Big Island Bliss


My lucky traveling companion and I arrived at the Four Seasons Hualalai on Hawaii’s Big Island disoriented and jet-lagged under the cover of darkness. Tiki torches beckoned and lit the way. I was expecting the usual weak-kneed slump at a tall counter while an agent pecked away at the keyboard for ten minutes, but that’s not how check-in goes at this resort. Instead, a handsome man greeted us carrying a tray of fresh mango juice and shortbread cookies. He led us to a comfy couch, where we craned our newly lei’d necks upward to take in the cathedral bamboo ceilings of the open-air lobby. As we went through the details of our stay, he asked us what we would like to get out of our vacation. How could he help us make it even better than it already promised to be? We were stumped. “Not to worry,” he said. “We’ll think of something.”

Travelers flying across the Pacific from the mainland are likely to arrive at the Hulalai in the same bedraggled state as we did, but a quick scan of the TripAdvisor reviews for the resort suggests that they leave in a sort of shared rapture.

“The resort will set the bar for all other places from now on!!”

“Amazing, perfection, heaven on earth!”

“Yes, it’s a bit expensive, but where else have would a lady offer to clean your eyeglasses?”

From what I gathered during our stay, the hotel is an ideal place for members of the LGBT community to unwind and feel completely accepted. Brad Packer, the director of public relations for the Four Seasons, put it this way: “At Four Seasons, the Golden Rule—to treat others as we’d wish to be treated ourselves—has always been our guiding principle. All of our guests should feel especially welcome.”

The property originally opened in 1996, but in 2011 it was closed for six weeks as a result of the tsunami that followed the earthquake in Japan. The five-star hotel underwent a $40-million renovation and came back better than ever. Recently, Travel + Leisure named the Four Seasons Hualalai Hawaii’s number-one resort. Built to blend into the natural beauty of the island’s ancient lava desert and lush jungle foliage, the resort is unimposing and unpretentious.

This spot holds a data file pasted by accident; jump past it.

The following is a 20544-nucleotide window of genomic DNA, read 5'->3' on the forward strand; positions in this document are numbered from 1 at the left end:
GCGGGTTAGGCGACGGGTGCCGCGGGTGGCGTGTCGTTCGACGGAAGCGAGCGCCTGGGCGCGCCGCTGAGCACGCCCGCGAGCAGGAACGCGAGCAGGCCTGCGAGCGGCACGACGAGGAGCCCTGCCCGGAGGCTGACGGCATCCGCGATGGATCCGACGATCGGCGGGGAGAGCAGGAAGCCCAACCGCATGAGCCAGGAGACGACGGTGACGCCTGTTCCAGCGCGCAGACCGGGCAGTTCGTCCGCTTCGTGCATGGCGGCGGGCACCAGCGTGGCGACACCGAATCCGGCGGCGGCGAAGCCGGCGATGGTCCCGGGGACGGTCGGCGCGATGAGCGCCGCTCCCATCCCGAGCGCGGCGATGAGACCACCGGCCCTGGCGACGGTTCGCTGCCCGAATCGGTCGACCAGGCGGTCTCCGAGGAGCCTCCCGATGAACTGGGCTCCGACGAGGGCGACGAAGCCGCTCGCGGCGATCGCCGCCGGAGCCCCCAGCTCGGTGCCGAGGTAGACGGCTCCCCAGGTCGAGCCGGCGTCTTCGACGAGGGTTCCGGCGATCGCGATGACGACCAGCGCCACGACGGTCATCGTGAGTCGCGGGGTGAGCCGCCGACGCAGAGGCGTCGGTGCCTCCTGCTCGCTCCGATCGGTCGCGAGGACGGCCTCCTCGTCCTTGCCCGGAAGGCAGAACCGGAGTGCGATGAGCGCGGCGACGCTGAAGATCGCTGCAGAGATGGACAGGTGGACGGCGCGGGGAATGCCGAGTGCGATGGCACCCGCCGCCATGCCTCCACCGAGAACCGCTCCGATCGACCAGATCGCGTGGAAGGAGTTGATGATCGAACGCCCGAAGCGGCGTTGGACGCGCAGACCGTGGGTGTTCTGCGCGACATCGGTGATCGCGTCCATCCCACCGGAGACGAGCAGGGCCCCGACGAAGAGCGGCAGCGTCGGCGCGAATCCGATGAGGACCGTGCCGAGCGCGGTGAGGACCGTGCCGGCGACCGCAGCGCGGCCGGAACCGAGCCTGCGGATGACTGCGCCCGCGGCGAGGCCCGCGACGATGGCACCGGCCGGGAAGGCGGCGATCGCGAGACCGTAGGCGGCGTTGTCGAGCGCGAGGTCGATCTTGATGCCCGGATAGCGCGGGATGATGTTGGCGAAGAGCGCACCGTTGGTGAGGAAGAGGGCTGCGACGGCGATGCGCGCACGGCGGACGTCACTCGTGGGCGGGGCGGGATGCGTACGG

After our check-in was complete, a short, sprightly man drove us on a golf cart through the winding paths of the endless property to our bungalow. “Your room is 601,” he said with a heavy sigh. “You’re going to hate it, such a terrible view.” His eyes were wide in the little rearview mirror as he chuckled to himself. The room was the bottom floor of a two-story bungalow with a deep soaking tub and an outdoor lava rock shower.

A big book in our room ticked off the various activities offered by the resort: meals on the beach, rock climbing, a full service spa, snorkeling, kayaking, paddle boarding, tennis, Pilates, yoga, in-room massages, outdoor massages, an award-winning, Jack Nicklaus- designed golf course, hiking, spinning, swimming, Ping-Pong, shopping…

We stared at one another, giddy but still a little lost. When the sun rose the next morning, we discovered there was a snorkeling pond adjacent to our room and a breathtaking view of the ocean just beyond.

After a few days at the resort, we had developed a few luxurious habits. We would wake up early—one advantage of westbound jet lag is that you tend to take full advantage of the daylight—and head to breakfast at the ‘Ulu Ocean Grill. All tables at the grill face the ocean, which provides an inspirational start to the day as you sip fresh-brewed Kona coffee and the daily, fresh, island fruit juice concoction and ponder the day ahead. The buffet is extensive and stocked with farm-to-table fare, fresh- baked pastries and spiky alien fruit.